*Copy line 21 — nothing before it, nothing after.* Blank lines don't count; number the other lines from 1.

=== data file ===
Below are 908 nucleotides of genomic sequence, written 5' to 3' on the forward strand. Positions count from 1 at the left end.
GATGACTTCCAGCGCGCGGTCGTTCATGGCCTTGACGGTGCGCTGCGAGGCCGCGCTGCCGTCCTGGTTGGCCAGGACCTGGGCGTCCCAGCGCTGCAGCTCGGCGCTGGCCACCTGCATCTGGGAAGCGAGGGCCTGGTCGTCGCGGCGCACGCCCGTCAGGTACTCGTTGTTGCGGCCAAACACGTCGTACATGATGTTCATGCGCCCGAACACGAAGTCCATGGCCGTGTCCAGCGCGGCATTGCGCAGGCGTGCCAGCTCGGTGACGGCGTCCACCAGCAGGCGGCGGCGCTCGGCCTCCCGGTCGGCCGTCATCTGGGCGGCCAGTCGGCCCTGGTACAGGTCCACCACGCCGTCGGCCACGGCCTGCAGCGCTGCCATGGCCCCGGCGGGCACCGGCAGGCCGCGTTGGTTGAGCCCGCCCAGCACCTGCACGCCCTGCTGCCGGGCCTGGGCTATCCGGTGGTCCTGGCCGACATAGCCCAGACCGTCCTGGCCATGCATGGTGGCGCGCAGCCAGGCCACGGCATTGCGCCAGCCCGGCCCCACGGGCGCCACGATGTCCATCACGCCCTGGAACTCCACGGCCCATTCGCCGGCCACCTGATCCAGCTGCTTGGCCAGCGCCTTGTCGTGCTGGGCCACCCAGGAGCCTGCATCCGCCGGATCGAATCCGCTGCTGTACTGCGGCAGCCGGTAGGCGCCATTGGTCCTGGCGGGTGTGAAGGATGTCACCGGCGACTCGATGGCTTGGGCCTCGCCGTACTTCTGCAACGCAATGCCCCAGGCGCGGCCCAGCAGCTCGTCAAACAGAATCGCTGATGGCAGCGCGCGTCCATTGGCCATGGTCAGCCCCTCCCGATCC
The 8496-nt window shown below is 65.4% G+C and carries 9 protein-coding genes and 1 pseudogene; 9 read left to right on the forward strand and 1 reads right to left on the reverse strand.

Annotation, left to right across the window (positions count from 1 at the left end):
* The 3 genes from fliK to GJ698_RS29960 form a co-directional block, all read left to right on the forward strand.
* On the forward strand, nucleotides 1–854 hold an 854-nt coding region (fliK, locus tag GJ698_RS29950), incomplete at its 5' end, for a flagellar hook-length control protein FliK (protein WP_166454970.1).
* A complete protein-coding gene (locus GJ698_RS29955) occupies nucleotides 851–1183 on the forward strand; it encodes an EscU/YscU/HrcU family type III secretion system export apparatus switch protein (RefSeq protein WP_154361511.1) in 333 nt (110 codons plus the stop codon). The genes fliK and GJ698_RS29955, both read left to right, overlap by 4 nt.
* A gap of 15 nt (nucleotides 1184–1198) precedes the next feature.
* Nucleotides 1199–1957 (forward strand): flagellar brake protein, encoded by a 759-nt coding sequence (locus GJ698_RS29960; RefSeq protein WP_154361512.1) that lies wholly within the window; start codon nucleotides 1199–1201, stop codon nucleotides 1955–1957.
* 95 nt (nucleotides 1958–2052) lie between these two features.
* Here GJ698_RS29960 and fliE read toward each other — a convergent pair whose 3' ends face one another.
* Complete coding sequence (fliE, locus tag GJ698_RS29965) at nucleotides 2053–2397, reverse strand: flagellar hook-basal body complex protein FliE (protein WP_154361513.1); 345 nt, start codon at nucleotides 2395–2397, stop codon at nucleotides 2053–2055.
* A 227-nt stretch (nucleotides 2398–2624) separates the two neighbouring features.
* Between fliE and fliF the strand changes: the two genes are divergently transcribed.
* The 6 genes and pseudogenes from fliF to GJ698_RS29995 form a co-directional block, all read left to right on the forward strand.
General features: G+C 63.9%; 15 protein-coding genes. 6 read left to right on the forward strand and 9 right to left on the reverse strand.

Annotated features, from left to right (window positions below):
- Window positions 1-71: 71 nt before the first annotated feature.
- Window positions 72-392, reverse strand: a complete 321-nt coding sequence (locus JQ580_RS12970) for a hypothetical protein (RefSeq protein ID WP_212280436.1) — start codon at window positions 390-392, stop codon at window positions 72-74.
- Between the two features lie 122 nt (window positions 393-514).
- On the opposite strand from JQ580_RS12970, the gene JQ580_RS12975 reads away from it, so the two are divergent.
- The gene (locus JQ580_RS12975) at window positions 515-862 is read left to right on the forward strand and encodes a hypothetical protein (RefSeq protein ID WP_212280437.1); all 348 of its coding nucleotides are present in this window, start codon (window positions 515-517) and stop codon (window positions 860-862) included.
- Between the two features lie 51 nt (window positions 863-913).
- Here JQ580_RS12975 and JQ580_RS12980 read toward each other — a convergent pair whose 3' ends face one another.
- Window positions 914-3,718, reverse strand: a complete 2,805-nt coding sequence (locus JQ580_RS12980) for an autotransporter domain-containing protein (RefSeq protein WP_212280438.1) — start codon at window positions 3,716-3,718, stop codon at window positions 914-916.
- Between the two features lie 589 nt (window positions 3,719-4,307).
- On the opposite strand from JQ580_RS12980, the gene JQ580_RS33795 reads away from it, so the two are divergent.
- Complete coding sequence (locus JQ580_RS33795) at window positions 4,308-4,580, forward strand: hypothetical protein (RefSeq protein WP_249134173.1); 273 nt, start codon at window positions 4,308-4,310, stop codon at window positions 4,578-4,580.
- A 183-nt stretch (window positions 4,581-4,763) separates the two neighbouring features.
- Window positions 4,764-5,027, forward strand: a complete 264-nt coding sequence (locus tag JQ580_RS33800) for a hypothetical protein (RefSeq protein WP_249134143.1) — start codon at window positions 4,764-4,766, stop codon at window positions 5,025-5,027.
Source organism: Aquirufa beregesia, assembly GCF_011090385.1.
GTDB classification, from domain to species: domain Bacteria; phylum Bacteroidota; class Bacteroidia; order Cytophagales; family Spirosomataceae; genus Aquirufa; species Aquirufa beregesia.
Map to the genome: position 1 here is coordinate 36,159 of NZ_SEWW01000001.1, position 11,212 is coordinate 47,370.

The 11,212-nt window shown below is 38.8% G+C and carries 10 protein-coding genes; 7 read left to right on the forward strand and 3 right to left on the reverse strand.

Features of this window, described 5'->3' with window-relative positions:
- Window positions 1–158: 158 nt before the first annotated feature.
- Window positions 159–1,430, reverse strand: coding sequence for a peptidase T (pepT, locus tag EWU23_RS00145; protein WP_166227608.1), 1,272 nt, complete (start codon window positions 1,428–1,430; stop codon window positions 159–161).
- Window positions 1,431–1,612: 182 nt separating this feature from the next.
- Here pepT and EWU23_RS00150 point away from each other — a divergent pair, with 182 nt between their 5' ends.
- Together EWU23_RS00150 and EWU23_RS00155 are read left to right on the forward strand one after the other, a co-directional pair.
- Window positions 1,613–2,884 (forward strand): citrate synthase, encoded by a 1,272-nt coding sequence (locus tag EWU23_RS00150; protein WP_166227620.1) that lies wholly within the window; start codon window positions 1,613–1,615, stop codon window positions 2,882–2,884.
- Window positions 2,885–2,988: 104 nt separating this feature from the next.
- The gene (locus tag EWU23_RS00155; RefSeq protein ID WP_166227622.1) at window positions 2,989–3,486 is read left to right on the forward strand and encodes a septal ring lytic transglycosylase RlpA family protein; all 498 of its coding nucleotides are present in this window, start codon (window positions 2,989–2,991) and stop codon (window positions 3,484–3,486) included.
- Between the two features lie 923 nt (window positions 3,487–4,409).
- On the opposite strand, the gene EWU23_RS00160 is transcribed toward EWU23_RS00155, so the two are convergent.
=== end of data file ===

- On the opposite strand from JQ580_RS12970, the gene JQ580_RS12975 reads away from it, so the two are divergent.